Top Scoops

Book Reviews | Gordon Campbell | Scoop News | Wellington Scoop | Community Scoop | Search

 

Road to Zero road safety strategy leak

Road to Zero strategy leak: improved roads, more cameras, lower speeds
Ben Strang, Police Reporter

Speed limits are set to drop in high risk areas and some fines will go up as part of the government's new road safety strategy, a document leaked to RNZ says.

Speed limits around schools would be reduced. Photo: RNZ / Amy Williams

The 10-year Road to Zero plan which aims to cut the number of road deaths by 40 percent by 2030 is being released by Associate Transport Minister Julie-Anne Genter this afternoon.

The document outlining the plan said it would drop speed limits near schools and on unsafe roads, and increase penalties for high-risk driving like using a cellphone.

The number of speed cameras would also triple within three years as a starting point, but they would be clearly marked under a "no surprises" policy.

Police would also hand responsibility for the cameras to NZTA in mid-2021.

Within the next three years, the government also plants to add safety and infrastructure improvements to the 10 percent of roads that account for about half of all road deaths $1.4 billion.

The document said road policing would be prioritised, but did not mention any increase in road police numbers from their current 1070.

Associate Transport Minister Julie-Anne Genter. Photo: RNZ /Dom Thomas

Iwi would also be consulted on how outcomes for Māori could be improved.

It said the Ministry of Transport and NZTA would review the driver licensing system, and the Warrant of Fitness system would also be looked at including whether scanning tools could improve the process.

Potential changes to the licensing system would focus on whether drivers were being adequately prepared, and aim to reduce barriers to people getting a licence.

Newer safety technology like autonomous emergency braking, three-point seatbelts for centre rear seats, side airbags, seatbelt reminders, and rear vision cameras could also be made mandatory for car imports.

The government also planned to ensure vehicle sellers displayed safety rating on cars, and hoped to reduce the number of 1-star and 2-star cars from 50 percent to 20 percent.

The document made no mention of increased demerit points.

The Road to Zero strategy was partly based on Sweden's Vision Zero policy, which focuses on systems rather than drivers, assuming motorists will sometimes make mistakes.

The move has previously been criticised, including by motorsport legend Greg Murphy, who said it was "bamboozling the public with garbage".

The announcement comes after Ms Genter yesterday announced legislation for random roadside drug driving saliva tests, with the aim of giving police the power to use them by 2021.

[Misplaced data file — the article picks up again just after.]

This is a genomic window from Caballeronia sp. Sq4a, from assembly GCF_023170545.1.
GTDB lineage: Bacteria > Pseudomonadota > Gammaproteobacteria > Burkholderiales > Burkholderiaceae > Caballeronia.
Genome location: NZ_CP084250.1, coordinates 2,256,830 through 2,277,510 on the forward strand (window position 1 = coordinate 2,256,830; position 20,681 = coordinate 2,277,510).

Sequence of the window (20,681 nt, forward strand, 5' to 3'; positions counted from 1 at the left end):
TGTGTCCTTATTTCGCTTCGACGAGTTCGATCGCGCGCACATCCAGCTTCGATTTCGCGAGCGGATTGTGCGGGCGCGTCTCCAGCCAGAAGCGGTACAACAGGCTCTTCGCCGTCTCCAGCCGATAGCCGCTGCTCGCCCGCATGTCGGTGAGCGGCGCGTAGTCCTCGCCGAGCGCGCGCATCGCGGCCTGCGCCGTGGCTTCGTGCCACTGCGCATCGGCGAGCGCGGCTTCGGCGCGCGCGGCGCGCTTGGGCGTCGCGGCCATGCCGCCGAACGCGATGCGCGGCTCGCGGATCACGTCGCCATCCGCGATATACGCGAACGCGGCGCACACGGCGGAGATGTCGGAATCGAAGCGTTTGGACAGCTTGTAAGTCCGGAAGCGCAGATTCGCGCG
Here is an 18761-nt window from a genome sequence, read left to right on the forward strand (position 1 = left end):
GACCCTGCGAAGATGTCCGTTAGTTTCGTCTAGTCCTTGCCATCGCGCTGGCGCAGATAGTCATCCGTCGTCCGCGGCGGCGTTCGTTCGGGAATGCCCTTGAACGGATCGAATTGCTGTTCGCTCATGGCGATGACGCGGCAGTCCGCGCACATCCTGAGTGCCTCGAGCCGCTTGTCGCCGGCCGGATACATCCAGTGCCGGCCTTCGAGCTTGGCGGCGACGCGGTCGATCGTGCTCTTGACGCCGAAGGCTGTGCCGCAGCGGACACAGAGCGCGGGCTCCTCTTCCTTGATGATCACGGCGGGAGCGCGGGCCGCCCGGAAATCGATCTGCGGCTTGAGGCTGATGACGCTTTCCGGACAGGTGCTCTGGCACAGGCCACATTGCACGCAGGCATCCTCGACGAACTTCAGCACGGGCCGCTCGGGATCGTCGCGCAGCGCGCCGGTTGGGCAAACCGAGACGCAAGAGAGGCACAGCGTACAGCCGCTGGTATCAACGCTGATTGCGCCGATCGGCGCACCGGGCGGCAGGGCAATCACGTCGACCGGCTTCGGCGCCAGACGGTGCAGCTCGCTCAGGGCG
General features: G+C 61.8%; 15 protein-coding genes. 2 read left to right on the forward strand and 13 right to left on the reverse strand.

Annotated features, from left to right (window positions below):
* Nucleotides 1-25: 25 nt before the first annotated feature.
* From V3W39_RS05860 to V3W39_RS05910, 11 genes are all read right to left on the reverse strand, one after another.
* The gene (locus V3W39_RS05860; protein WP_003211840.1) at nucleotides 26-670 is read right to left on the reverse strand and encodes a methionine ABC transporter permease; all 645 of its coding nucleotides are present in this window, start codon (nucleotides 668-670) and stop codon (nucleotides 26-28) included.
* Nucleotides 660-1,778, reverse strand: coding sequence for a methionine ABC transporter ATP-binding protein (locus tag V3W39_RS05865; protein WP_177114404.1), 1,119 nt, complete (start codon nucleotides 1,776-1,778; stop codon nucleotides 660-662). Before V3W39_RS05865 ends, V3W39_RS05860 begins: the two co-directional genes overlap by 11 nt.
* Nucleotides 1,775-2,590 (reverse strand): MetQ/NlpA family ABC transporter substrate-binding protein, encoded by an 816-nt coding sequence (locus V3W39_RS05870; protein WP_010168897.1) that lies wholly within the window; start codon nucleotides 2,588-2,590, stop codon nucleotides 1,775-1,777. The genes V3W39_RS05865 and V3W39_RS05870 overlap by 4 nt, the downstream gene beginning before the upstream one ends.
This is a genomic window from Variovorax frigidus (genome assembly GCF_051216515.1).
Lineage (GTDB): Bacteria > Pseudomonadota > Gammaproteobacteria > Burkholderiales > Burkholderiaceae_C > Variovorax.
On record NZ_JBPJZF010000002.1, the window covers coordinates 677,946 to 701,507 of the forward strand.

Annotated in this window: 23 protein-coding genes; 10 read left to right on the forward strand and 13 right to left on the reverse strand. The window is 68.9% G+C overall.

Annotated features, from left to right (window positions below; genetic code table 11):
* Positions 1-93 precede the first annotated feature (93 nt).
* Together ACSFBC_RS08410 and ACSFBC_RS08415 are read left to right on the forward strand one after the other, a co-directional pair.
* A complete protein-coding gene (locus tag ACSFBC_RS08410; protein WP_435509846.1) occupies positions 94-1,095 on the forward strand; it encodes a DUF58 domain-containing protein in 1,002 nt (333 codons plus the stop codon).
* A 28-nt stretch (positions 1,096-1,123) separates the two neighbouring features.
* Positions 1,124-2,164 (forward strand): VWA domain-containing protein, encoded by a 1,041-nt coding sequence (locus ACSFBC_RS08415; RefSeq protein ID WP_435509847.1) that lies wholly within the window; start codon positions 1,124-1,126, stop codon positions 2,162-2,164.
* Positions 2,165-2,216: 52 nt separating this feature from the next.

Other changes in the document:
• Implement mandatory anti-lock braking systems for motorbikes
• Support best practice for work-related travel
• Strengthen the regulation of commercial transport services
• Support motorcycle safety
• Strengthen system leadership, support and co-ordination

© Scoop Media

 
 
 
Top Scoops Headlines

 

Gordon Campbell: On The Harry/Meghan Affair, And Iran

Those “Meghzit” headlines seem apt, given how closely Britain’s January 31 exit from the European Union resembles the imminent departure from the Royal Family’s top team of Prince Harry and Meghan Markle. For young Iranians, the accidental downing of the Ukrainian airliner is just the latest example of the deadly incompetence and dishonesty of their leaders... More>>

Gordon Campbell: On The Iran Aftermath

So, evidently, you can get away with murder. It looks as though a further escalation in the ongoing war between Iran and the US has been avoided – mainly thanks to Iran NOT responding in kind to the recklessly unhinged behaviour by the United States. Given the massive outpouring of public grief in Iran over the murder of Qassem Soleimani, some reciprocal action by Iran was necessary, but (so far) it has been almost entirely symbolic in nature... More>>

Gordon Campbell: On The Aussie Bush Fires And Suleimani

In popular culture, Australia is often portrayed as Western civilisation’s last unspoiled frontier, or as its final refuge from planetary disaster. In Nevil Shute’s best-selling 1950s novel On The Beach for instance, Melbourne served as the backdrop ... More>>


Gordon Campbell: On The Best Music Of 2019

This was a year where so many of the highlights came from female musicians. But amid all that richness, there was one standout album... More>>


Gordon Campbell: On Scotland’s Renewed Independence Battle

Brexit has always been very much an English obsession... So while it isn’t surprising that Boris Johnson won the election, he might also have lost the United Kingdom in the process. More>>

Analysis: Dotcom Appeal For Surveillance Data Dismissed

Kim Dotcom’s Appeal against the decision allowing the GSCB to withold information as to communications illegally intercepted by them has been dismissed by the Court of Appeal of New Zealand. More>>

ALSO: